By: Reem Barakat
Exclusive to Environment and Development Horizons:
The planet has certain resources and services to provide for the human social wellbeing. These resources are limited and therefore tied with boundaries. Crossing these boundaries might run the risk of depleting the planet’s capacity for regeneration and thus providing for humanity. As the human pressure on resources increases, a planetary scale transformation and attentive management of the interaction between humans and the ecosystem are critical (Borucke et al, 2012).
What is the ecological footprint?
"The ecological footprint is a potential tool to jointly measure planetary boundaries and the extent to which humanity is exceeding them" (Borucke et al, 2013, pp.519). Two measures are taken into account while calculating the demand and supply of ecosystem services, and those are the ecological footprint and the biocapacity. The first measures the annual demand that the population and activities place on the ecosystem. The second measures the quantity of productive biological land and sea areas, and their ability to provide ecosystem services for humanity.
The ecological footprint basically stands for the appropriation of land use types to supply the human demands of the ecosystem services as expressed by Borucke et al (2013). Thus, there are five land types and six demand categories, as follows:
- Cropland: The area specified for growing crops and their products, such as livestock feeds and oil crops.
- Grazing land: The crop area specified for supporting and raising livestock, in addition to grassland.
- Fishing grounds: The area used for measuring the annual amount of production that is needed for sustaining marine species.
- Forest land: The annual harvest of fuel woods and timber used for supplying forest products.
- Built-up land: The land used to build human infrastructures, such as transportation, houses, and industrial structures.
- Carbon footprint is dedicated to measuring carbon dioxide which is a waste product coming from greenhouse gas emissions as a result of human activities. It is important to mention that the biocapacity of carbon footprint is the only one that is not clearly defined yet.
Figure 1. The ecological footprint measures (Global Footprint Network, n.d)
How to calculate your ecological footprint?
There is a network called “Global Footprint Network”. Most ecological footprint practitioners have joined this network, which enables individuals, groups and even nations to calculate the biologically productive area that is needed to supply the resources needed by humans. It additionally measures the planet’s ability for the absorption of carbon dioxide emissions.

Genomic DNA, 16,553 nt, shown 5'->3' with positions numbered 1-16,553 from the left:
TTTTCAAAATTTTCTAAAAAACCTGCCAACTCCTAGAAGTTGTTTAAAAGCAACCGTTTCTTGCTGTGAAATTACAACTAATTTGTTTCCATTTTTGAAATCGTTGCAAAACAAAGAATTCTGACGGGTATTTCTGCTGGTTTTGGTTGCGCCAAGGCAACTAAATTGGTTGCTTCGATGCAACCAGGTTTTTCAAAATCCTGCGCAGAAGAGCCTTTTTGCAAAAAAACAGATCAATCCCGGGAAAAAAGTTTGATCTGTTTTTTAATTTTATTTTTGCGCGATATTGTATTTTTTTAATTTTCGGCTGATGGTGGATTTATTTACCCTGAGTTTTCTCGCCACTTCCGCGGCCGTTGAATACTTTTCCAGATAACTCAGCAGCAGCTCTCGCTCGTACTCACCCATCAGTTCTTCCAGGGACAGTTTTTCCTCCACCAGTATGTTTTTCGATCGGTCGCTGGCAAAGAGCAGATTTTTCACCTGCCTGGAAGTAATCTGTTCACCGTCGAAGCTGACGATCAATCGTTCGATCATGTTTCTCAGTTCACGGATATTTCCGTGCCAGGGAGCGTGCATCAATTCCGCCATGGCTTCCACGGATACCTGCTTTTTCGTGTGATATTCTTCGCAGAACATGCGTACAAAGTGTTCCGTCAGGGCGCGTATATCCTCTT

It basically works by adding up the human demands on resources through what was previously mentioned as land use types. The sum of these demands and consumption of materials and wastes is expressed by global hectares per capita or per nation. A global hectare is a measuring unit encompassing the annual average productivity of land and sea areas that are biologically productive (Global footprint Network, n.d).
By taking this simple quiz in the link below, you can calculate your ecological footprint and discover how many planets are needed to support the lifestyle you’re leading (Make sure you press on the “Add details to improve accuracy” inside the quiz button for a more accurate result).
Ecological footprint in the United Arab Emirates and Palestine
The country that was ranked the first in the world as the biggest per capita ecological footprint is the United Arab Emirates, according to a report made by Global Footprint Network in 2006. Its ecological footprint reached 12 hectares per capita, which equals 120 dunums. The United Arab Emirates government partnered with the Global Footprint Network, and a number of environmental ministries in the UAE to start an initiative for a better understanding of the methodology behind this ranking. This initiative put the UAE on the road to follow Switzerland and Japan as the third country in the world to invest in an in-depth research about its ecological footprint. Additionally, it is now representing a model in using the ecological footprint to measure consumption manners and guide effective policies towards actual footprint reductions (Global Footprint Network, 2015).
In the Palestinian context, the ecological footprint in Palestine and specifically in the West bank and Gaza district as Kurzum explained (2016), reached 4.6 dunums per capita in 2013 in comparison to the global ecological footprint average (22 dunums which equals 2.2 global hectares). Whereas the biocapacity is 1.3 dunums per capita in Palestine, which results in a 3.3 dunums gap. This gap is a result of the Israeli practices against Palestinians, which is presented by the seizure of natural resources, and the displacement of Palestinians from their lands and natural resources.